Look up, way up
magine a castle. The kind your parents saw in squeaky spring cinemas that could only play one film at a time. The kind of castle Christopher Lee could brood around in. Imagine barbicans and battlements, towers and turrets, bodies swaying in gibbets. That kind of castle. Not a friendly place. Why are you here, so early in the morning?
As if in answer, the drawbridge lowers. Down comes powdered rust like snow. Someone must have gone in the back to open it. Graffiti has been splashed across the two wooden doors, made illegible with time. The doors yawn darkly inward. You think about turning around. Any sane person would. But a distant sound draws you forward. The jolly lilt of a flute.
Imagine ceilings too high for any ladder, windows only a giraffe could reach. You feel small and insignificant, as you always do, only more so. And there in the middle of the floor: a mountain. Not a mountain, a boot.
You circumnavigate the toe. Imagine the herd of cows that would need slaughtering, the hide stretching and drying and tanning and stitching, to make a boot of this size. Imagine the foot that slips inside it, causing earthquakes with each step. Imagine the ankle, the calf, the knee and up, way up, to the head like a small planet looking down at you. A hand closing around you, bringing you closer to an abyss of teeth like whitened tombstones. Flesh and bone ground to a fine red paste.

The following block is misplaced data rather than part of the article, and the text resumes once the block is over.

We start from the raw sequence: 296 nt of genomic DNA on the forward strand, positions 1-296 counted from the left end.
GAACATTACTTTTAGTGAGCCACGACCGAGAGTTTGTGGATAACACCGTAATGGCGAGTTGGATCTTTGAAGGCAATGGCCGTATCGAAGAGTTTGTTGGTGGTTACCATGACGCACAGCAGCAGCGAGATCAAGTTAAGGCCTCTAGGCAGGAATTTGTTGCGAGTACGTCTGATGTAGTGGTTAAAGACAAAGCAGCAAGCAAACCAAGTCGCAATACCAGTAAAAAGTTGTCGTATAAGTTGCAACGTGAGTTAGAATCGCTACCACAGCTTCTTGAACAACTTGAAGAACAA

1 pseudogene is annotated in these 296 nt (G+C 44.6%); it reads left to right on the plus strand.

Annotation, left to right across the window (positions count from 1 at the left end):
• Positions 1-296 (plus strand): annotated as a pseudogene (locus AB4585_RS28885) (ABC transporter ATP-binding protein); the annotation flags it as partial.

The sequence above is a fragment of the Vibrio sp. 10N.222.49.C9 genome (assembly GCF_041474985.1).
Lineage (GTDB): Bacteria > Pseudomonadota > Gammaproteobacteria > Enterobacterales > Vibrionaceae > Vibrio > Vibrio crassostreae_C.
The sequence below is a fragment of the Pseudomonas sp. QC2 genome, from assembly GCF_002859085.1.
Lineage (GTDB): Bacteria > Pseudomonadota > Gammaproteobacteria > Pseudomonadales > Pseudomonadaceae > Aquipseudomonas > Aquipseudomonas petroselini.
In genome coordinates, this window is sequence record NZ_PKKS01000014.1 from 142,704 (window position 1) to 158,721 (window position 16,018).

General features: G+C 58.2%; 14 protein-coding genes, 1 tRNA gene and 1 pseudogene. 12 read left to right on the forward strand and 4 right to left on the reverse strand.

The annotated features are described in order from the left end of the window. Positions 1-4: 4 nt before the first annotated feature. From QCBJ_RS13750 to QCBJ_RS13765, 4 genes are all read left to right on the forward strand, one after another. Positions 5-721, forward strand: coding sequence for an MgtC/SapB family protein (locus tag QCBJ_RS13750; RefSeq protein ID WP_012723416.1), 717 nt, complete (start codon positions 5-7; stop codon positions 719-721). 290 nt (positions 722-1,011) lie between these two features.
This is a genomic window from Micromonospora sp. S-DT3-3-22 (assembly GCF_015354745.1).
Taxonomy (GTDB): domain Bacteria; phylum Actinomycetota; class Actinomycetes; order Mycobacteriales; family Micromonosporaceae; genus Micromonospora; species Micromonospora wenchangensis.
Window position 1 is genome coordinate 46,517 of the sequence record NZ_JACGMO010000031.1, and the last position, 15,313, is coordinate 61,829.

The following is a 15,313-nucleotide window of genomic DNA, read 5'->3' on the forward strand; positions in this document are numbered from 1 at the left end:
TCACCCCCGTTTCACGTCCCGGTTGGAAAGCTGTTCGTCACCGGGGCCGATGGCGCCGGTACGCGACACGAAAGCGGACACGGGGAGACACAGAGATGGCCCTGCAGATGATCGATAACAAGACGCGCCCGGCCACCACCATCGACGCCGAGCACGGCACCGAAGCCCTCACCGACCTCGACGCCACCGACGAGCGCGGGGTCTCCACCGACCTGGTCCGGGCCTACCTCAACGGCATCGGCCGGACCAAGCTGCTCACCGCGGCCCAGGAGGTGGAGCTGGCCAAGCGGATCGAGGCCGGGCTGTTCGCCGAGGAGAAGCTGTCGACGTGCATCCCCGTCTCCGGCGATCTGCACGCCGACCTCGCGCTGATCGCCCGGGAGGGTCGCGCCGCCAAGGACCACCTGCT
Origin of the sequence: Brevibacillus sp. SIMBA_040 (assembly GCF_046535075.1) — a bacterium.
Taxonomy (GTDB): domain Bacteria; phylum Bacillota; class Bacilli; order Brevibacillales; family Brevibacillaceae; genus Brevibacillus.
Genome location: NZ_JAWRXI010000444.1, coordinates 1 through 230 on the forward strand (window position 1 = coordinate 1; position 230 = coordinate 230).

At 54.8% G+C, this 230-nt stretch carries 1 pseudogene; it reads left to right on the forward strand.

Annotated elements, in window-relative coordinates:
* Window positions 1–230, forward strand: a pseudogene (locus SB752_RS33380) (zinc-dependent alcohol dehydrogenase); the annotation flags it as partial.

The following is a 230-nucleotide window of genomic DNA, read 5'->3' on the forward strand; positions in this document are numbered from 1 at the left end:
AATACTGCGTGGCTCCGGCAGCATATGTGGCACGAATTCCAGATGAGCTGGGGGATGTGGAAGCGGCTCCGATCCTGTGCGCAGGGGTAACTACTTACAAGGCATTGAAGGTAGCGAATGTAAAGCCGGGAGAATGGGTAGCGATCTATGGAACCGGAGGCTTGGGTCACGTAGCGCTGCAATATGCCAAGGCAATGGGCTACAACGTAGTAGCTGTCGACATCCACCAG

Imagine all that.
But instead all you find is a half circle of three chairs pulled up in front of a fireplace, the fire long since cold. A man, with his back to you, rocking. Just a man, not a giant. White hair, sagging skin. Rocking, rocking. Of his own accord or just the slow dying force of a pendulum, it’s impossible to tell. A wood recorder lies on the floor next to the chair. Imagine the song you could play with that. Sweet, sad. Friendly.
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Remember when you were a minipop, and you saw that film, you know, the one you loved that never had a sequel? Well, let's say it did. And it was just like you imagined it, only a little bit worse.